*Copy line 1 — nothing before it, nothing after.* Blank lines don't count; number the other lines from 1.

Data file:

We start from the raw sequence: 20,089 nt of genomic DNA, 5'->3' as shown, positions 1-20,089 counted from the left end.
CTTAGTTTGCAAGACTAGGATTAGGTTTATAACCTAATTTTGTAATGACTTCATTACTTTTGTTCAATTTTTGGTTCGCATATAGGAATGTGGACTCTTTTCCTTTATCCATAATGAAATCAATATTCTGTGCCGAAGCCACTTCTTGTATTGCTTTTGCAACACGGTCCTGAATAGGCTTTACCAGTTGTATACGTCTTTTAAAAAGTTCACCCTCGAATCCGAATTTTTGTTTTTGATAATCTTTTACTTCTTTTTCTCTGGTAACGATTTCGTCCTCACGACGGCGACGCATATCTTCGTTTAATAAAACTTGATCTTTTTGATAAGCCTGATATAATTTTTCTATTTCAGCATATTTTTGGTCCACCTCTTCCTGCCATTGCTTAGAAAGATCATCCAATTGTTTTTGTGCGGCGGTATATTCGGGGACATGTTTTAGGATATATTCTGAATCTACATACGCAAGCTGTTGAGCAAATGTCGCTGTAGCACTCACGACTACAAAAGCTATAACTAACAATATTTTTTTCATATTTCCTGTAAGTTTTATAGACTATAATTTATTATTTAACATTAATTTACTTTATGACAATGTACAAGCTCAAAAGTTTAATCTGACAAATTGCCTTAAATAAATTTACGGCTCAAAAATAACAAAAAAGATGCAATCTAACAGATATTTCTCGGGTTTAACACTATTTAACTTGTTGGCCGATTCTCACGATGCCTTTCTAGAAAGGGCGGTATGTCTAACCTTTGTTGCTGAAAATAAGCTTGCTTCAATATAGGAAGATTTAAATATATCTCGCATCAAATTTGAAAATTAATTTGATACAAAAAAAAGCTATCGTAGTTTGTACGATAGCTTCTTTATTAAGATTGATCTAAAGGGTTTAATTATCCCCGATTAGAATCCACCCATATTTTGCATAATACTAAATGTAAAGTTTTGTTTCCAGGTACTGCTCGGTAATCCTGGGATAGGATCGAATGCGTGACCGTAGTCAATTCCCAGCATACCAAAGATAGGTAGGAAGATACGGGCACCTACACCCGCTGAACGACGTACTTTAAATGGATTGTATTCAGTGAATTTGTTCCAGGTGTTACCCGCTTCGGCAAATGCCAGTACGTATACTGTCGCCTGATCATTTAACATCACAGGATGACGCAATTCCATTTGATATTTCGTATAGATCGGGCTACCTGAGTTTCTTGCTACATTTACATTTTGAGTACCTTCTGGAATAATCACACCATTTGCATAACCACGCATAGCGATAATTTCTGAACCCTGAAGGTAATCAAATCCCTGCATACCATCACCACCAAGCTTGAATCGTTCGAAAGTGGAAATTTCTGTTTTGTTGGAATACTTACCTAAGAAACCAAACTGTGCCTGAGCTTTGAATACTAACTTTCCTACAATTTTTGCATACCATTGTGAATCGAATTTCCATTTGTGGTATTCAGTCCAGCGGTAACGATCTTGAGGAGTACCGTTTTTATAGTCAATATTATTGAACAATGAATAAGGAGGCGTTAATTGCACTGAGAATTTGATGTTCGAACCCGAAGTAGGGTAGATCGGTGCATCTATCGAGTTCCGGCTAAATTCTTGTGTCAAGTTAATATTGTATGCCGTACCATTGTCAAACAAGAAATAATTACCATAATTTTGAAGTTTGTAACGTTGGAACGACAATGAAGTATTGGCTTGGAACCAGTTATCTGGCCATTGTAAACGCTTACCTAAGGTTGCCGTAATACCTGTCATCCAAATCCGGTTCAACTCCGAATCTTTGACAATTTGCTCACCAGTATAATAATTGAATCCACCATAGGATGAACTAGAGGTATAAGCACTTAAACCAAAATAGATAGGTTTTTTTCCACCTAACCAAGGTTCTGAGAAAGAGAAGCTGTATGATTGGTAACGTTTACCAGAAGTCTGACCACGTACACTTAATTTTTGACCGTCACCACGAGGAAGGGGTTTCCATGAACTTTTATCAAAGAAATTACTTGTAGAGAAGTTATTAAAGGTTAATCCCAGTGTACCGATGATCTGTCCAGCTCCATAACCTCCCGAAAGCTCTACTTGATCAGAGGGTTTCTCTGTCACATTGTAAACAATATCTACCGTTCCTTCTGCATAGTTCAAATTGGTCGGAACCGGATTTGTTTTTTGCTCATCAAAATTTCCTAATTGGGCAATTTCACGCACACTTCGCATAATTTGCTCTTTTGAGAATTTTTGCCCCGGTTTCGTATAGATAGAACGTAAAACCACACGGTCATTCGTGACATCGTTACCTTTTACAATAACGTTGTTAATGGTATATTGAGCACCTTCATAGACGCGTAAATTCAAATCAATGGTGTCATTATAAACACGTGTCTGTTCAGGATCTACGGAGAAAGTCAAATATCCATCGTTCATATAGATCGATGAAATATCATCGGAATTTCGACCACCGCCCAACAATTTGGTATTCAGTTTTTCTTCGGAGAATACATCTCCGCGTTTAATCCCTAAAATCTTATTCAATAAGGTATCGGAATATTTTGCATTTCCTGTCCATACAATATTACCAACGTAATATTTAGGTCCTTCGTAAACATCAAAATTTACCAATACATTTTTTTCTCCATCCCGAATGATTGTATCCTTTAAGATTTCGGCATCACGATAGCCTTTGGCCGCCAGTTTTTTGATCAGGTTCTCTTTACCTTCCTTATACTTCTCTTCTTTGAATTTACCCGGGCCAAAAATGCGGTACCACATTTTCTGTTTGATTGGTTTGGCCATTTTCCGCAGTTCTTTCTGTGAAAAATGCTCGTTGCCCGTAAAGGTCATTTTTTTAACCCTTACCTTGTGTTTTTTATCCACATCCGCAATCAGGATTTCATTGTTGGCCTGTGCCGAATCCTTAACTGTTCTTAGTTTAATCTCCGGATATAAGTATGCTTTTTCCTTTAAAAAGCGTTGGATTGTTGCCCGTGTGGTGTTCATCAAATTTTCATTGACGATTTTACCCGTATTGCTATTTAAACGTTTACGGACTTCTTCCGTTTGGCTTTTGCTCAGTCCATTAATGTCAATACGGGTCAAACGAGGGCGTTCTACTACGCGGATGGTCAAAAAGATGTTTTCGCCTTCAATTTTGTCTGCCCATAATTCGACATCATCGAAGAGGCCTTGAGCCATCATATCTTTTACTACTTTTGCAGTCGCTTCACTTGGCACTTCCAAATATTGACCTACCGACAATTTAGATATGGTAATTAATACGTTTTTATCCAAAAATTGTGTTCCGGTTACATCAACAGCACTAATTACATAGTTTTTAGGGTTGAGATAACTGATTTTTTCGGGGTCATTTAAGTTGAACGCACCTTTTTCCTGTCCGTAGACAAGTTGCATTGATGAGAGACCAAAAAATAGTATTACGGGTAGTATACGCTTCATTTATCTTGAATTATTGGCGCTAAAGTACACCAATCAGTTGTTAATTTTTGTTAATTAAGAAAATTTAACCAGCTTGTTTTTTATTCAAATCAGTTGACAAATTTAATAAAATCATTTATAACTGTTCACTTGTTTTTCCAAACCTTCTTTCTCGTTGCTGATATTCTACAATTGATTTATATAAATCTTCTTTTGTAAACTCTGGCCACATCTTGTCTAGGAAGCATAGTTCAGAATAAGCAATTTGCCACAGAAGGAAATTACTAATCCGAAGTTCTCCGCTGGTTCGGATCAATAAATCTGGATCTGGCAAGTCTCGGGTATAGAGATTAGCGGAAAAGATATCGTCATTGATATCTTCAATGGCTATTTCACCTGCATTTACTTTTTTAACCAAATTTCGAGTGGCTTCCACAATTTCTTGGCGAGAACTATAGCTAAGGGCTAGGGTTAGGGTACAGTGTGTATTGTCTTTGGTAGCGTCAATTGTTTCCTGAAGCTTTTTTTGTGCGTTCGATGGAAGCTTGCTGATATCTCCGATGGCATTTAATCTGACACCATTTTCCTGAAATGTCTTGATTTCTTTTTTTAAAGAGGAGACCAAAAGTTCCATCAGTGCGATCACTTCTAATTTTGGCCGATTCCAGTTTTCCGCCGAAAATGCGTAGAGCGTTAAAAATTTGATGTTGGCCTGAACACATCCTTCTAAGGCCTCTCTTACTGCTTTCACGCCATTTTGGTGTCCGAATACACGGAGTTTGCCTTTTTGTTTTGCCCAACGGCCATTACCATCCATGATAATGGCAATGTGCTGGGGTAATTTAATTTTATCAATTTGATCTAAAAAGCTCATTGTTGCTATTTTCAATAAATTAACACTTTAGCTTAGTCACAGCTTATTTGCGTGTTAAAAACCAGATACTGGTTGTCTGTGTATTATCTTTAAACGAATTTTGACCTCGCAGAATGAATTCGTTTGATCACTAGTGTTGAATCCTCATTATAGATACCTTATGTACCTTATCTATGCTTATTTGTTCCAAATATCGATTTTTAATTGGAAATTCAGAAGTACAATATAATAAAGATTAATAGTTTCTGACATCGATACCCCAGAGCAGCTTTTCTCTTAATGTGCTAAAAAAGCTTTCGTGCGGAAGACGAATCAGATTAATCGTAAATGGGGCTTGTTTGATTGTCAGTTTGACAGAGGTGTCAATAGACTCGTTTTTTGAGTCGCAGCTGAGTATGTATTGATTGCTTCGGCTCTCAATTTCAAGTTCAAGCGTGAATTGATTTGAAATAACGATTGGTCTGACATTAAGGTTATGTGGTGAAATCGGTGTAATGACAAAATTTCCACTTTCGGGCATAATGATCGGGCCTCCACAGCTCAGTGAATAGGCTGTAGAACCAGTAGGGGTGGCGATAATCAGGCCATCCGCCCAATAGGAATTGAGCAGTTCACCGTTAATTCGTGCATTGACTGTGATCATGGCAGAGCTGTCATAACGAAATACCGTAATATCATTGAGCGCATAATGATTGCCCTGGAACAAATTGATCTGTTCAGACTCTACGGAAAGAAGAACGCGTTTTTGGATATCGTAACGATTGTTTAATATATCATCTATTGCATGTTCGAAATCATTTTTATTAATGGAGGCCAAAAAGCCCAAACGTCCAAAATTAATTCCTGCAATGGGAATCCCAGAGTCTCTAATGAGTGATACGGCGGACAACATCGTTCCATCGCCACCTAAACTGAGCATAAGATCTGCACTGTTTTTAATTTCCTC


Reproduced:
We start from the raw sequence: 20,089 nt of genomic DNA, 5'->3' as shown, positions 1-20,089 counted from the left end.